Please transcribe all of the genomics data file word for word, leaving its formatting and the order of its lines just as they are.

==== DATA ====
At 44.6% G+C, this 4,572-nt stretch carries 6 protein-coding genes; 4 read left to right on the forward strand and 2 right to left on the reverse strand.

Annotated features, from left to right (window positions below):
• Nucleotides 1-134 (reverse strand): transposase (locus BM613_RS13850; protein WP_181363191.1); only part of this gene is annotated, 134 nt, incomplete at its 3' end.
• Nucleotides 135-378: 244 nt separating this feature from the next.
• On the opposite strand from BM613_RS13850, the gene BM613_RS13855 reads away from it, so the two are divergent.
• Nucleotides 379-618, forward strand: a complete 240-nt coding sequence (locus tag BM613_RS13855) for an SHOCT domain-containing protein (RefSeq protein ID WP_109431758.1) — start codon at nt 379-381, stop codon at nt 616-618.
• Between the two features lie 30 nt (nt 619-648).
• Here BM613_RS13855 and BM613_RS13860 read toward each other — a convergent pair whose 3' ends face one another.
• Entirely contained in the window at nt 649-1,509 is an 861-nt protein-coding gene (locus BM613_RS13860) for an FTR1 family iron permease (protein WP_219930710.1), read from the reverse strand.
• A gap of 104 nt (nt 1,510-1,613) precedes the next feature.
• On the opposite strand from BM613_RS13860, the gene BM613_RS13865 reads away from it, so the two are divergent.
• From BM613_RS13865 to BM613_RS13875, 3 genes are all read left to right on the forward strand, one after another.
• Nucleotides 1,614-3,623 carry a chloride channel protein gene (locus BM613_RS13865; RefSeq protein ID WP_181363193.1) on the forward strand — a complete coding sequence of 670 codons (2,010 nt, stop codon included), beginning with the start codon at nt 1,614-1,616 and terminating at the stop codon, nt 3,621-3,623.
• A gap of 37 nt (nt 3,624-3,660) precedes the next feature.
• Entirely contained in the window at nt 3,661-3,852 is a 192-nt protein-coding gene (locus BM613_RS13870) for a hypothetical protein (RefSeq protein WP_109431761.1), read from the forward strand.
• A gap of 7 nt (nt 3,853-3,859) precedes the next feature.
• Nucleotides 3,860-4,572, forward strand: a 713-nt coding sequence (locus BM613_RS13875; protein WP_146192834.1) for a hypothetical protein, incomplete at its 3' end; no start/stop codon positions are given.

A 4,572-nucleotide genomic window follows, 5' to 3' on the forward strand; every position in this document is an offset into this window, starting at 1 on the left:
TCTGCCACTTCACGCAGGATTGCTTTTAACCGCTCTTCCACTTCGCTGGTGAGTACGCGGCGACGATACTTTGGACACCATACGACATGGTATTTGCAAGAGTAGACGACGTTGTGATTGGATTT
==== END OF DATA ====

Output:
At 44.6% G+C, this 4,572-nt stretch carries 6 protein-coding genes; 4 read left to right on the forward strand and 2 right to left on the reverse strand.

Annotated features, from left to right (window positions below):
• Nucleotides 1-134 (reverse strand): transposase (locus BM613_RS13850; protein WP_181363191.1); only part of this gene is annotated, 134 nt, incomplete at its 3' end.
• Nucleotides 135-378: 244 nt separating this feature from the next.
• On the opposite strand from BM613_RS13850, the gene BM613_RS13855 reads away from it, so the two are divergent.
• Nucleotides 379-618, forward strand: a complete 240-nt coding sequence (locus tag BM613_RS13855) for an SHOCT domain-containing protein (RefSeq protein ID WP_109431758.1) — start codon at nt 379-381, stop codon at nt 616-618.
• Between the two features lie 30 nt (nt 619-648).
• Here BM613_RS13855 and BM613_RS13860 read toward each other — a convergent pair whose 3' ends face one another.
• Entirely contained in the window at nt 649-1,509 is an 861-nt protein-coding gene (locus BM613_RS13860) for an FTR1 family iron permease (protein WP_219930710.1), read from the reverse strand.
• A gap of 104 nt (nt 1,510-1,613) precedes the next feature.
• On the opposite strand from BM613_RS13860, the gene BM613_RS13865 reads away from it, so the two are divergent.
• From BM613_RS13865 to BM613_RS13875, 3 genes are all read left to right on the forward strand, one after another.
• Nucleotides 1,614-3,623 carry a chloride channel protein gene (locus BM613_RS13865; RefSeq protein ID WP_181363193.1) on the forward strand — a complete coding sequence of 670 codons (2,010 nt, stop codon included), beginning with the start codon at nt 1,614-1,616 and terminating at the stop codon, nt 3,621-3,623.
• A gap of 37 nt (nt 3,624-3,660) precedes the next feature.
• Entirely contained in the window at nt 3,661-3,852 is a 192-nt protein-coding gene (locus BM613_RS13870) for a hypothetical protein (RefSeq protein WP_109431761.1), read from the forward strand.
• A gap of 7 nt (nt 3,853-3,859) precedes the next feature.
• Nucleotides 3,860-4,572, forward strand: a 713-nt coding sequence (locus BM613_RS13875; protein WP_146192834.1) for a hypothetical protein, incomplete at its 3' end; no start/stop codon positions are given.

A 4,572-nucleotide genomic window follows, 5' to 3' on the forward strand; every position in this document is an offset into this window, starting at 1 on the left:
TCTGCCACTTCACGCAGGATTGCTTTTAACCGCTCTTCCACTTCGCTGGTGAGTACGCGGCGACGATACTTTGGACACCATACGACATGGTATTTGCAAGAGTAGACGACGTTGTGATTGGATTT